Once the initial signs and symptoms of postpartum depression exhibit themselves, it’s important to contact a physician as soon as possible. The doctor will inquire about the different signs and symptoms and so your documentation will be helpful here.

Additionally, doctors will look at past medical history such as any history of mental illness, depression or anxiety. Doctors will also likely look into family medical history, including a history of mental illness within the family.

Finally, the doctor will ask about other medical conditions that may cause symptoms of depression, anxiety and fatigue that may be easily confused with postpartum depression.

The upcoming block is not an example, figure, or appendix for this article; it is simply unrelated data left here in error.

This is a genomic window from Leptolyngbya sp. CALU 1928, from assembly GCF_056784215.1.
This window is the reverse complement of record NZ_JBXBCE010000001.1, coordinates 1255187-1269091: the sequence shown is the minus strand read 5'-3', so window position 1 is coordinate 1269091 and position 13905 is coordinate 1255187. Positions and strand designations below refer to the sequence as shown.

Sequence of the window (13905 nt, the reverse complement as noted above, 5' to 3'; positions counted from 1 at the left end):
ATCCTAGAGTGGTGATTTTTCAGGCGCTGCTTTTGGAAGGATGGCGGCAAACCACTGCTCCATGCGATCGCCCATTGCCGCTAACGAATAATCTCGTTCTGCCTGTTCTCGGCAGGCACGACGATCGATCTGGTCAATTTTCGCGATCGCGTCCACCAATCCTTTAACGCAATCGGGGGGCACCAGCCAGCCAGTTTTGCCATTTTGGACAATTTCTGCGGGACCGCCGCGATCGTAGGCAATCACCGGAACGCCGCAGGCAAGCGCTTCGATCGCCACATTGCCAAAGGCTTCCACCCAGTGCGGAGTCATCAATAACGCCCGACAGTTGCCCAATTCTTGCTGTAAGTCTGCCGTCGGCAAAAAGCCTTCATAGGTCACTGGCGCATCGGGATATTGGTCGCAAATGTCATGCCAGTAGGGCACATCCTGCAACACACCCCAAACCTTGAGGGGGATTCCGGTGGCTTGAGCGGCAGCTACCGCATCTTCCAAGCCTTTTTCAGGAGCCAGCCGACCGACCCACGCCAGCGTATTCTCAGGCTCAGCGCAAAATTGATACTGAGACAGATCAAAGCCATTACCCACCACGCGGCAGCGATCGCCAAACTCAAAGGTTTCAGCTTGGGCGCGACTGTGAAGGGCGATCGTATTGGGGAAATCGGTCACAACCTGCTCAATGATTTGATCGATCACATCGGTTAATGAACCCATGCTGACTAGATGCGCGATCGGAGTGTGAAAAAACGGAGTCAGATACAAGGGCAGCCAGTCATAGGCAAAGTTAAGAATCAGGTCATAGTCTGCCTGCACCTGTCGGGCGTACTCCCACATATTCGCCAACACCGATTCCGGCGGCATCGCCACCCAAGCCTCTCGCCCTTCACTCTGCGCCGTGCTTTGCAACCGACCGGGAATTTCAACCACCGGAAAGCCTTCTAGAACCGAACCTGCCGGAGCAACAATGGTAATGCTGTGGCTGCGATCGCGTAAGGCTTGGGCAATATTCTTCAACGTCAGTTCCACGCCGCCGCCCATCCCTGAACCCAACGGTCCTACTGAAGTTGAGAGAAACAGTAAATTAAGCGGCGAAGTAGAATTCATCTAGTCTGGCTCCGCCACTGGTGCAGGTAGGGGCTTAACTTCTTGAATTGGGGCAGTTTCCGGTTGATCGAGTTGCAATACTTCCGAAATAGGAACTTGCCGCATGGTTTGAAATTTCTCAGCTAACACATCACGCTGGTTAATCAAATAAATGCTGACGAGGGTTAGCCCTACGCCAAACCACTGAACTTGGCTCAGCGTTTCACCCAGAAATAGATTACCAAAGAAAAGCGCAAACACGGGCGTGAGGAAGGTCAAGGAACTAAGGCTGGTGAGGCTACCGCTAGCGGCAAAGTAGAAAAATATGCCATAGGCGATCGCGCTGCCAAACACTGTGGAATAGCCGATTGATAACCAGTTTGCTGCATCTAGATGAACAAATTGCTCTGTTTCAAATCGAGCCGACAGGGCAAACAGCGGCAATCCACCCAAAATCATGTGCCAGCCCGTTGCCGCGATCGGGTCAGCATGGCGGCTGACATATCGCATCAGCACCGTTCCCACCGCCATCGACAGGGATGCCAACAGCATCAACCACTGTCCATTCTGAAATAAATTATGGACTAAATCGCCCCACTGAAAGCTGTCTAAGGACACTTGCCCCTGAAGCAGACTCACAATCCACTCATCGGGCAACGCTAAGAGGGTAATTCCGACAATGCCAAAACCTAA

Testing for Other Medical Conditions

Because there are such broad symptoms of postpartum depression, doctors will want to ensure that symptoms like depression, irritability, anxiety and fatigue aren’t being caused by a thyroid dysfunction.

After childbirth, many women develop an underactive thyroid condition or a condition called postpartum thyroiditis. This condition causes similar symptoms to postpartum depression. These similar symptoms include anxiety, fatigue, irritability and inability to concentrate.

Doctors may likely perform a blood test to determine if a thyroid condition may be the underlying cause of these postpartum depression symptoms. Doctors may also look for other medical conditions such as a vitamin deficiency, malnutrition or other ailments that can cause depression, anxiety and fatigue.

Once the doctors have ruled out other medical conditions, they are able to move towards reaching a postpartum depression diagnosis.